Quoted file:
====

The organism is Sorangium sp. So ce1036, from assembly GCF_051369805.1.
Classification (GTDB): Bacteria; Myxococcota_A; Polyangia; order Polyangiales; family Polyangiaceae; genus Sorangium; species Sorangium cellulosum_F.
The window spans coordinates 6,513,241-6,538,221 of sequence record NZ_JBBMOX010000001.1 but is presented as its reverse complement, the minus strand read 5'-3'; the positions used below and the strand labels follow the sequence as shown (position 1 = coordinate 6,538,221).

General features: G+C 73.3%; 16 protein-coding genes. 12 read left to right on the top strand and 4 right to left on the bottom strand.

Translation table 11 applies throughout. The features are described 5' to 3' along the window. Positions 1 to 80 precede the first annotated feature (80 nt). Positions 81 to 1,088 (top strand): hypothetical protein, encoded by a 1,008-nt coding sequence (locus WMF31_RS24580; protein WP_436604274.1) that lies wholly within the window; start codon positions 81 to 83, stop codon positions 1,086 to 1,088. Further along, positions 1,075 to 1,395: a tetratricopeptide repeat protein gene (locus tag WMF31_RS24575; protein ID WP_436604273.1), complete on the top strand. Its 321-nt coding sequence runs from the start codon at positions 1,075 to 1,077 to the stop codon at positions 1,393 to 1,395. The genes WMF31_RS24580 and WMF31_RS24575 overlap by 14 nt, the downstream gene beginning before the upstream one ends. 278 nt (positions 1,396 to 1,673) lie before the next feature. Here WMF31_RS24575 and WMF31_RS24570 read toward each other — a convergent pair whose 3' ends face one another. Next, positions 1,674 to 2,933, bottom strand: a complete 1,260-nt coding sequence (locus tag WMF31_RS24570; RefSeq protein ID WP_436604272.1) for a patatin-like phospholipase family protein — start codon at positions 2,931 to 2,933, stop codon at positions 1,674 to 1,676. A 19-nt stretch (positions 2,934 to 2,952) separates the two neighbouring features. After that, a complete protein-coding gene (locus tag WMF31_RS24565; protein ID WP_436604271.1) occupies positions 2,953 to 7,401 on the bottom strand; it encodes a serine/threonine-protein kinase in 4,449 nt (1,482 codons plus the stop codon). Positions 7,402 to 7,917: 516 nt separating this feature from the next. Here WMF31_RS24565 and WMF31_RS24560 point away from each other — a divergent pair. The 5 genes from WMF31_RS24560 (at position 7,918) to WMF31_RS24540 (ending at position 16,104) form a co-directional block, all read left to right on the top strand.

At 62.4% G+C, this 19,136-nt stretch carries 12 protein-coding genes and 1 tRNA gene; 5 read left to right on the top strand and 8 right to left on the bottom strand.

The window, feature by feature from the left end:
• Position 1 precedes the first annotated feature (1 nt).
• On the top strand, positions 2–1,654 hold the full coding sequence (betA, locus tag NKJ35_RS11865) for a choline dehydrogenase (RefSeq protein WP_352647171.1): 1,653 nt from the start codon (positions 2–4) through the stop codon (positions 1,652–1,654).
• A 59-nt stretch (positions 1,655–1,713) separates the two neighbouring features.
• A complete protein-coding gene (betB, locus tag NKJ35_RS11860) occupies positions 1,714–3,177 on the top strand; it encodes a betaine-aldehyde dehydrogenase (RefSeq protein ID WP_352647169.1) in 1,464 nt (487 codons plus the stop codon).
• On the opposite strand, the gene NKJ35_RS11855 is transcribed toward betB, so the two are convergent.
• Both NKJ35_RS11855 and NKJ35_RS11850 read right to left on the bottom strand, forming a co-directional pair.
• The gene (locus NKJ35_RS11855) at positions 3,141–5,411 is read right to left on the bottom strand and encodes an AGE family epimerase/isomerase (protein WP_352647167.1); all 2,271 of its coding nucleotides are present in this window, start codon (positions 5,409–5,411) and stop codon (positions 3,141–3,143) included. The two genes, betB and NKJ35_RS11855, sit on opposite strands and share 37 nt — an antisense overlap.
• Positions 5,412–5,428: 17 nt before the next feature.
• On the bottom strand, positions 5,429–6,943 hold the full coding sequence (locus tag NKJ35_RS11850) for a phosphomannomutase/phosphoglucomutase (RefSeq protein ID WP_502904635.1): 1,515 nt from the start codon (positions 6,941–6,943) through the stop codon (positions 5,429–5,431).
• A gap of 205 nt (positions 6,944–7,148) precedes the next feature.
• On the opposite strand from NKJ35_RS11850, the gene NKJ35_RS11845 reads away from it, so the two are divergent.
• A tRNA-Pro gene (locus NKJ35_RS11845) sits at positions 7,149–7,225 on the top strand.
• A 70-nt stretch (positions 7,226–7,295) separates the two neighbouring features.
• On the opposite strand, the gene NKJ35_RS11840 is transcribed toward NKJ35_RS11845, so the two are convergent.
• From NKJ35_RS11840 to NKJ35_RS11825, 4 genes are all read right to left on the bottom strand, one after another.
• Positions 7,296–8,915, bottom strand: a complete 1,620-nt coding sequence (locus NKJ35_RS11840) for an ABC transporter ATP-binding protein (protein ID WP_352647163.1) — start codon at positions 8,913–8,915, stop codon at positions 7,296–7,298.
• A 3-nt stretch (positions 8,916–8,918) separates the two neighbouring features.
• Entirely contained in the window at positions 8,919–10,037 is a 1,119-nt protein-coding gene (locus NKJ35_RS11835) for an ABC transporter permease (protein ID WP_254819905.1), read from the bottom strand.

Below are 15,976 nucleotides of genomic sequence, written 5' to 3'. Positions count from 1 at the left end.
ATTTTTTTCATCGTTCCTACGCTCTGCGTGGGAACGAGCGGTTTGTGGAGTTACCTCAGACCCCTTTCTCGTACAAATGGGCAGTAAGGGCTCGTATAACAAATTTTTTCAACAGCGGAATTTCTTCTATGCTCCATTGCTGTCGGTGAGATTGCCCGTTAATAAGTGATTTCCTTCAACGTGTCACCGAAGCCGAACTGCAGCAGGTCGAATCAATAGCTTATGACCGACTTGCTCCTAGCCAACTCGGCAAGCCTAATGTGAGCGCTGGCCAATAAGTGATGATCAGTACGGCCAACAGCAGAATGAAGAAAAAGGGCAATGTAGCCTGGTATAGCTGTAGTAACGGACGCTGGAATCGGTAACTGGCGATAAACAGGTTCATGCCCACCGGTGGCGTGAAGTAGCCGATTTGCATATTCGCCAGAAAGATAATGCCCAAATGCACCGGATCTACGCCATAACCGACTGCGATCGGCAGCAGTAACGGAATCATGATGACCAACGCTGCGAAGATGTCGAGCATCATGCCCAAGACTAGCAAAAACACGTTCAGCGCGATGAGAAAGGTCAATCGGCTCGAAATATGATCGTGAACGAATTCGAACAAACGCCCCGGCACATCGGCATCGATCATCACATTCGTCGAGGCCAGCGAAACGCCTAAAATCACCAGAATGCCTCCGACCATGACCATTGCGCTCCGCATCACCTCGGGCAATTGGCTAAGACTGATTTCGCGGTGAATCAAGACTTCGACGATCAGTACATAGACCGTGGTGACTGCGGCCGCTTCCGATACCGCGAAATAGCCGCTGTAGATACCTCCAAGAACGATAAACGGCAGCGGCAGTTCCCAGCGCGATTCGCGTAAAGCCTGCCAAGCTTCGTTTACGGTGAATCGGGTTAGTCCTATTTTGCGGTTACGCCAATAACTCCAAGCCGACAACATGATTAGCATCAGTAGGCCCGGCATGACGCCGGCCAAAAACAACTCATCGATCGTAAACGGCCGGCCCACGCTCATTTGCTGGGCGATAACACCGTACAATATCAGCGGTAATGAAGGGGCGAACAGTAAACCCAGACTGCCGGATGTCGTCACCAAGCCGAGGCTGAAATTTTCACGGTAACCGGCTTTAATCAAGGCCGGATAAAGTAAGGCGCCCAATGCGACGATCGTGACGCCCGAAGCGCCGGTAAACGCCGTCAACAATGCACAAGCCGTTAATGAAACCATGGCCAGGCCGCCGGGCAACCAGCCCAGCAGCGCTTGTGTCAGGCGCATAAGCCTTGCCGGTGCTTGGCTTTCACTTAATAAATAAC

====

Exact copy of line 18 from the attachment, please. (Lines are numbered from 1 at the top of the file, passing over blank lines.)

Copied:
• On the opposite strand from NKJ35_RS11850, the gene NKJ35_RS11845 reads away from it, so the two are divergent.